Without wikis, nothing on a project site can be updated without the webmaster.
The result is often stale, out-of-date websites, and the real business shifts to email lists. By allowing project documents to be jointly maintained by the whole group, wikis remove the webmaster bottleneck.
This sort of wiki is often access-restricted (or edit-restricted) to those in the group.
Use Day Pages, e.g. 2006-11-25 for two things:
You will very often want project wikis to be non-public via passwords or on an intranet-only server.
Do not use future day pages for the main schedule of the project, because when the schedule slips, moving all the text around will be a huge hassle. Use a separate page, e.g. ProjectSchedule with headings for the dates.
If something should go into a progress report, drop it into the page ReportItems. Or you can mark a paragraph with this symbol and the person writing the report can search for the symbol.
Put a link on the main page or every page, Today which edits the today's day page. In Oddmuse, use the "today" module and say "?action=new"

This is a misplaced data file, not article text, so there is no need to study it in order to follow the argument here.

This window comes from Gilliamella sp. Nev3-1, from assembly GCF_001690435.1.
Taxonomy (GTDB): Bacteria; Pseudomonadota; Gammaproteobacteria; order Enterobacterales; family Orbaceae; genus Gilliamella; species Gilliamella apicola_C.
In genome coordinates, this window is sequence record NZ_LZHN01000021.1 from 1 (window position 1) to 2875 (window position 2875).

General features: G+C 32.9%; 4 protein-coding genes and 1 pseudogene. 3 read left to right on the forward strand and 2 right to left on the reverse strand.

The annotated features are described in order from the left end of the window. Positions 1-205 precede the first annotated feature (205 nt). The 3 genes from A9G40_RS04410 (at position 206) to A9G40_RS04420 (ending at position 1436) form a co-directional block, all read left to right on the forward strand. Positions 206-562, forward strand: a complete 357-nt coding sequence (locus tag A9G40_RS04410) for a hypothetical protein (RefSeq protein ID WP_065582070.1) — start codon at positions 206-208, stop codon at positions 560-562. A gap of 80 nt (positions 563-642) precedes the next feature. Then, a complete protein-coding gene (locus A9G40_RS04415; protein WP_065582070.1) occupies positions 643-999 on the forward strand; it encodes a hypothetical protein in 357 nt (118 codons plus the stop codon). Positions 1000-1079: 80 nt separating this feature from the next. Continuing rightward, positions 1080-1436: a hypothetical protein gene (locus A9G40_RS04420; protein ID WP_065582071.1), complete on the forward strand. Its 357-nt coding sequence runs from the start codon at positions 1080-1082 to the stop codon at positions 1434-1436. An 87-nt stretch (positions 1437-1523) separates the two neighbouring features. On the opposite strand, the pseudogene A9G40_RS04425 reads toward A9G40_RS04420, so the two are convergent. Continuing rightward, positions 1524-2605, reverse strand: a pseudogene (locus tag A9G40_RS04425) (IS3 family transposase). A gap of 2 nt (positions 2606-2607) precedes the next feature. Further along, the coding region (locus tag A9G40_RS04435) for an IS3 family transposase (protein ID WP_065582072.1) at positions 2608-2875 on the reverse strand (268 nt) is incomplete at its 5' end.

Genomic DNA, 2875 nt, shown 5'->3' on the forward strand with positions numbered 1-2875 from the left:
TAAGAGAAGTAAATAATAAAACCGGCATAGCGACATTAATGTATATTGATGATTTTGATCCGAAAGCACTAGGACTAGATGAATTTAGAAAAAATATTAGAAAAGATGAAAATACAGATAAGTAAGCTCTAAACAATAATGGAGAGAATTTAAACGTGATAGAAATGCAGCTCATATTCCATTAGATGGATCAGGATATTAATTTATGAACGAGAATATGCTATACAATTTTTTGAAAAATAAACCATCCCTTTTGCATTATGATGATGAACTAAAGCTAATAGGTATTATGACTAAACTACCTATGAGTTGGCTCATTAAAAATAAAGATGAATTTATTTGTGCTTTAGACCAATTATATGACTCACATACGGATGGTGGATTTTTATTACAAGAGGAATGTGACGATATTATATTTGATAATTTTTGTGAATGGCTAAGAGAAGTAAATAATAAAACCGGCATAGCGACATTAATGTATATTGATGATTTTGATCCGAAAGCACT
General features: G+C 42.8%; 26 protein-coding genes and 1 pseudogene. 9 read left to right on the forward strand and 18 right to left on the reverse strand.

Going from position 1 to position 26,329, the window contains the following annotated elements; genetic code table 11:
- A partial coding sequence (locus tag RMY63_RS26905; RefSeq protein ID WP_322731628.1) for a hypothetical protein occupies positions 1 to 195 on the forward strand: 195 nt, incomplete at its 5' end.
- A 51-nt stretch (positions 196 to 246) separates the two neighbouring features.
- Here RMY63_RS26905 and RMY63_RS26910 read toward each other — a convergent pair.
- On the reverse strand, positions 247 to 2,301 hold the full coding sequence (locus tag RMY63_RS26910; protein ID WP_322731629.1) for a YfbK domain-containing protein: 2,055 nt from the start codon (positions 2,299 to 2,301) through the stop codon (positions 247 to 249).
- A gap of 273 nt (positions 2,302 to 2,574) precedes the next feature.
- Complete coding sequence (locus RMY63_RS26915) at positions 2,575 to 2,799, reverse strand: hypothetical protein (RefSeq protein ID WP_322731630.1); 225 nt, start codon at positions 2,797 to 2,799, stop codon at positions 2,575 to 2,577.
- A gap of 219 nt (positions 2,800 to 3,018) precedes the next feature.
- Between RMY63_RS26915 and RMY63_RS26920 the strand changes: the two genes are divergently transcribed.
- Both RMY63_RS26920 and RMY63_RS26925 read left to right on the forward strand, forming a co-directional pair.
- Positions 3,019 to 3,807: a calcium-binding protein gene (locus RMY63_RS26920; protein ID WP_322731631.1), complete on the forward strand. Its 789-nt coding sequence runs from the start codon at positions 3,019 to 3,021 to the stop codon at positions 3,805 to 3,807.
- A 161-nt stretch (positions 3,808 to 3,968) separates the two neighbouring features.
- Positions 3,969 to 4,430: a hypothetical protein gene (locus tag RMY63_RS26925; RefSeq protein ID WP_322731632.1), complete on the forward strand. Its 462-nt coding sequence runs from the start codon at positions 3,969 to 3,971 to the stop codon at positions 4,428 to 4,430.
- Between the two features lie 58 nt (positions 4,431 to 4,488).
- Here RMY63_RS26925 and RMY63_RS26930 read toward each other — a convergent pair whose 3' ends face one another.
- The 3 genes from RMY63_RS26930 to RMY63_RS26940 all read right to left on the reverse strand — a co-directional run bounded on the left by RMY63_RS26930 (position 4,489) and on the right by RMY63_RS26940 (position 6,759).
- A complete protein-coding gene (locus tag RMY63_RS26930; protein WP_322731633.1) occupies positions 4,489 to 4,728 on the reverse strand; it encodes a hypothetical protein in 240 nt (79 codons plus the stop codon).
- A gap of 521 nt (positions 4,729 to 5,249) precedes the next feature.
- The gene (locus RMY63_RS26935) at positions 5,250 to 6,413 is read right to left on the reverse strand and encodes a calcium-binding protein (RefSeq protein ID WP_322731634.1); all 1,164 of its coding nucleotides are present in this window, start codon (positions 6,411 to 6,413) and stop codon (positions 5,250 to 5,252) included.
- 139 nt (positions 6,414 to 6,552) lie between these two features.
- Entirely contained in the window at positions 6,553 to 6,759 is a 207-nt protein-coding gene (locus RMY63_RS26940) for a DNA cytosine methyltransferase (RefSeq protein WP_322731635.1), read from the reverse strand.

Use the ToDoList symbol to mark things that need to get done. You could have two symbols for "A" list and "B" list type to-dos. A manager can search for the symbol and prioritize items, or a teammember can search for it when he or s/he has available time.
When the item gets done, move the text to "Today" (without the ToDoList symbol of course.)
Encourage everyone to write ToDoList items and leave them anywhere in the system - they don't have to go on exactly the right page.
Store information needed by the team - usernames, URLs, IP numbers, mount points. This often looks good in tables. Do not store passwords there, though.
If you do something that you want to document OR there is even a tiny chance you might do again, copy and paste the text to today's Day Page. If it gets used again, search for it and move it to a page with an appropriate name, and leave a link to that in the original Day Page.
On the FrontPage, put several useful pages, e.g.